Earlier this month, new Swedish Prime Minister (PM) Ulf Kristersson presented his center-right government, made up of his Moderate Party, the Christian Democrats and the Liberals. Their coalition agreement was negotiated with the right-wing Swedish Democrats (SD), the second largest party after September’s general election. The SD were shut out of government but will provide the support Kristersson needs in parliament to see his policies through. Some of the early policies which have been announced are a cut to the aid budget—to around 0.88 percent of Gross National Income (GNI); a more restrictive migration policy including a proposed conditionality between aid and readmission of asylum seekers, and a “more long term and transparent” development policy. In this blog, we explore what some of these changes could mean and analyze the good, the bad and the unknown elements of the new Swedish development policy.
The new Swedish development policy: the good elements
Swedish Official Development Assistance (ODA) will no longer be tied to a GNI-based spending target, which was set by previous governments at around one percent of GNI and had been met since 2008. Instead, Swedish ODA will be decoupled from a specific funding target and set at a fixed amount for three years to make spending more predictable and allow the Ministry of Foreign Affairs (MFA) and the Swedish International Development Cooperation Agency (Sida) to reliably plan spending over the medium-term. While the planned decline in ODA is regrettable, this decoupling could lead to improved planning by removing the challenge of aligning spending with in-year GNI figures and reducing the perverse incentives that sometimes arise from benchmarking ODA to GNI. Yet this decoupling also comes with the real risk that without the GNI target, the overall ODA budget could face declines beyond those currently planned.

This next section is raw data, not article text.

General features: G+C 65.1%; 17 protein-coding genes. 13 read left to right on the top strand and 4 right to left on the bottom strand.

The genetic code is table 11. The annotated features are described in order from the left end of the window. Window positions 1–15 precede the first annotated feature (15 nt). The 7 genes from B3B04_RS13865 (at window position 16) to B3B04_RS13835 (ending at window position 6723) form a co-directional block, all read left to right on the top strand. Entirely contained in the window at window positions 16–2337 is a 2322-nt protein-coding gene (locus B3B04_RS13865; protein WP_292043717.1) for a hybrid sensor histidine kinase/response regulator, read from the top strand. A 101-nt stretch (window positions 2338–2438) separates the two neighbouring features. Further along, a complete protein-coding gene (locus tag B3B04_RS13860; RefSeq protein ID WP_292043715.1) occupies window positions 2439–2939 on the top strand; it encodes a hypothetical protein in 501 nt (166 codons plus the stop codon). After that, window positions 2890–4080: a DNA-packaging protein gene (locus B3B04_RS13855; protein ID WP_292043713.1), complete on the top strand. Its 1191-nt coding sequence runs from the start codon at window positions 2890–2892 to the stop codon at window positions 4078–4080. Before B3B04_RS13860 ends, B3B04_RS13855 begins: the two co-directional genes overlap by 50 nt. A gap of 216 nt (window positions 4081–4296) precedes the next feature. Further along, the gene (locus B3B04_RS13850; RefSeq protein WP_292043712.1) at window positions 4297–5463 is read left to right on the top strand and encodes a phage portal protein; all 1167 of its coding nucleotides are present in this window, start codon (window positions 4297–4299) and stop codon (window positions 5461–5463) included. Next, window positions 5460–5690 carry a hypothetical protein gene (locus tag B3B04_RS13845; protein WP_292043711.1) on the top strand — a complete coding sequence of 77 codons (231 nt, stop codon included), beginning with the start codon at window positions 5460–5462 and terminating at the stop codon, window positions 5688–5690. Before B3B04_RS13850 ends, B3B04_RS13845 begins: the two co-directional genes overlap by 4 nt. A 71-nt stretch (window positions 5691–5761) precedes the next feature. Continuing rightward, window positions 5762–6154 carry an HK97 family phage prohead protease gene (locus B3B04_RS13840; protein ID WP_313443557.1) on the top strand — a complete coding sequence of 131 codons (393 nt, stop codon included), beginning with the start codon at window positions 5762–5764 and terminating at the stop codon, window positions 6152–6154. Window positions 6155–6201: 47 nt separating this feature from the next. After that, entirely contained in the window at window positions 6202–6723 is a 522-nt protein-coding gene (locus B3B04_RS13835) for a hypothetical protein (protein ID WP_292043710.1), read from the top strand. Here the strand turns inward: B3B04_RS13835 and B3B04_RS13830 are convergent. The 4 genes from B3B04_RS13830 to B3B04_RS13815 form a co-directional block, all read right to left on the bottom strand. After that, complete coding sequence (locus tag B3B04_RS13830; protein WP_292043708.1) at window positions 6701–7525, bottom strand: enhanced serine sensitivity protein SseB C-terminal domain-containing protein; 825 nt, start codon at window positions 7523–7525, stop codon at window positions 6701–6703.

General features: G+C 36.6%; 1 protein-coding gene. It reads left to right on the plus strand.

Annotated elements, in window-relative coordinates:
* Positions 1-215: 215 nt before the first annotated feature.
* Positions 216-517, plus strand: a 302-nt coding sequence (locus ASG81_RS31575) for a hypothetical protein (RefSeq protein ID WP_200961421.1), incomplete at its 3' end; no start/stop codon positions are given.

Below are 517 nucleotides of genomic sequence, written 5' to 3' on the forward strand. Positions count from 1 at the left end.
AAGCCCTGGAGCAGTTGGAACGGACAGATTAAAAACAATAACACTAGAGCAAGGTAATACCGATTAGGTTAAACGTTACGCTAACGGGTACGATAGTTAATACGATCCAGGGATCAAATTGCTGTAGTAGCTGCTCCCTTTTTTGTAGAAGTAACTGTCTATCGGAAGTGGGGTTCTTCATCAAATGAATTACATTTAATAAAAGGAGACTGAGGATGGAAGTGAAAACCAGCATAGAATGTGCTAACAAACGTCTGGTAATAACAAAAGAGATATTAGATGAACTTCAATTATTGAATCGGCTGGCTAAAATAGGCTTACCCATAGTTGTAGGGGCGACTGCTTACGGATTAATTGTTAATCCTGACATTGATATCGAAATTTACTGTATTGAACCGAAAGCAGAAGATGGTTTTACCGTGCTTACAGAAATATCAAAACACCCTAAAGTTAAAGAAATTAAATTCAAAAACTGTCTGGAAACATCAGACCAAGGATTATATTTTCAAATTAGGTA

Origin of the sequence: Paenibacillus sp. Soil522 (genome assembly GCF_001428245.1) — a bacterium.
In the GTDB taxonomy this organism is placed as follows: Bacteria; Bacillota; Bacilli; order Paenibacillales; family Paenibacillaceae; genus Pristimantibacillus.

Early indications from the government suggest a commitment to retain focus on poverty reduction as a key objective of Sweden’s development policy, as well as a continued commitment to transparency. Indications that the government intends to keep poverty reduction at the center of its development policy—at least rhetorically—is welcomed and perhaps signals an intention to build on Sweden’s reputation as a champion of the pledge to leave no one behind. Indeed, the latest peer review of Sweden’s development programme praised Sweden for focusing 63 percent of its bilateral ODA in least developed countries, well above the 39 percent average across DAC members (2017 data), and for Sida’s implementation of a multidimensional poverty approach and Toolbox to help staff target and address poverty in all its forms. While there are questions about how the commitment to poverty reduction will materialize, it could be good news if it results in a strong commitment to poverty reduction as the guiding principle of the coalition’s ODA.